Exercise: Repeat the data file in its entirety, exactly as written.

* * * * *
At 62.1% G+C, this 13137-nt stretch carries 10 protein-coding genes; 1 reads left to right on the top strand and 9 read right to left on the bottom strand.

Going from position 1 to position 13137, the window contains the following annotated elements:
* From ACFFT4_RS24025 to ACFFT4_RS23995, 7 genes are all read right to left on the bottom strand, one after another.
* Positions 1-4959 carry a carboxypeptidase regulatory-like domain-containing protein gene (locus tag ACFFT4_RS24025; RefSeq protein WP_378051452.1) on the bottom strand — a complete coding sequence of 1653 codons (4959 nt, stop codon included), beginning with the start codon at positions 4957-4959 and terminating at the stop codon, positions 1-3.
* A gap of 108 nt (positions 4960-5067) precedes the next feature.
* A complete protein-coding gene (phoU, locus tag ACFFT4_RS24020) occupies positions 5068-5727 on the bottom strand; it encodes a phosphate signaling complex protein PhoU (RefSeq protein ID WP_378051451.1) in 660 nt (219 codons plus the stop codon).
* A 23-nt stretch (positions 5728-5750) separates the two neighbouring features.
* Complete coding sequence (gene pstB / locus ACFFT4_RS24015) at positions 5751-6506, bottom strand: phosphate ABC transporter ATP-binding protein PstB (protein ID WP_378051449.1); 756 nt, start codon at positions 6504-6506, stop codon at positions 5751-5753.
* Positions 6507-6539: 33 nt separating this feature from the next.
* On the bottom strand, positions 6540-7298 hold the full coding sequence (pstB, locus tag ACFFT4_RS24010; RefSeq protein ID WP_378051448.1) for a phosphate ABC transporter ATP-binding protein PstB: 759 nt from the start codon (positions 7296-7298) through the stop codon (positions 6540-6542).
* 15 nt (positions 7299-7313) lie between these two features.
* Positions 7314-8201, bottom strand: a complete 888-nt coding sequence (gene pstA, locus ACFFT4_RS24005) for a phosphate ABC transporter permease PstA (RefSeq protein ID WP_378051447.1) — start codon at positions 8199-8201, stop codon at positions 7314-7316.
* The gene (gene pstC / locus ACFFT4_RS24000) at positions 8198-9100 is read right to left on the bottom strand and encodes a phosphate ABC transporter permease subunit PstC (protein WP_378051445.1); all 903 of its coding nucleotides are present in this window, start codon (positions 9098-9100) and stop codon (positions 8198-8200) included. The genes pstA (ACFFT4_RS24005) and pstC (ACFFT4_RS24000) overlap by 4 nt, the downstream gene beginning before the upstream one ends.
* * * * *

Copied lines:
At 62.1% G+C, this 13137-nt stretch carries 10 protein-coding genes; 1 reads left to right on the top strand and 9 read right to left on the bottom strand.

Going from position 1 to position 13137, the window contains the following annotated elements:
* From ACFFT4_RS24025 to ACFFT4_RS23995, 7 genes are all read right to left on the bottom strand, one after another.
* Positions 1-4959 carry a carboxypeptidase regulatory-like domain-containing protein gene (locus tag ACFFT4_RS24025; RefSeq protein WP_378051452.1) on the bottom strand — a complete coding sequence of 1653 codons (4959 nt, stop codon included), beginning with the start codon at positions 4957-4959 and terminating at the stop codon, positions 1-3.
* A gap of 108 nt (positions 4960-5067) precedes the next feature.
* A complete protein-coding gene (phoU, locus tag ACFFT4_RS24020) occupies positions 5068-5727 on the bottom strand; it encodes a phosphate signaling complex protein PhoU (RefSeq protein ID WP_378051451.1) in 660 nt (219 codons plus the stop codon).
* A 23-nt stretch (positions 5728-5750) separates the two neighbouring features.
* Complete coding sequence (gene pstB / locus ACFFT4_RS24015) at positions 5751-6506, bottom strand: phosphate ABC transporter ATP-binding protein PstB (protein ID WP_378051449.1); 756 nt, start codon at positions 6504-6506, stop codon at positions 5751-5753.
* Positions 6507-6539: 33 nt separating this feature from the next.
* On the bottom strand, positions 6540-7298 hold the full coding sequence (pstB, locus tag ACFFT4_RS24010; RefSeq protein ID WP_378051448.1) for a phosphate ABC transporter ATP-binding protein PstB: 759 nt from the start codon (positions 7296-7298) through the stop codon (positions 6540-6542).
* 15 nt (positions 7299-7313) lie between these two features.
* Positions 7314-8201, bottom strand: a complete 888-nt coding sequence (gene pstA, locus ACFFT4_RS24005) for a phosphate ABC transporter permease PstA (RefSeq protein ID WP_378051447.1) — start codon at positions 8199-8201, stop codon at positions 7314-7316.
* The gene (gene pstC / locus ACFFT4_RS24000) at positions 8198-9100 is read right to left on the bottom strand and encodes a phosphate ABC transporter permease subunit PstC (protein WP_378051445.1); all 903 of its coding nucleotides are present in this window, start codon (positions 9098-9100) and stop codon (positions 8198-8200) included. The genes pstA (ACFFT4_RS24005) and pstC (ACFFT4_RS24000) overlap by 4 nt, the downstream gene beginning before the upstream one ends.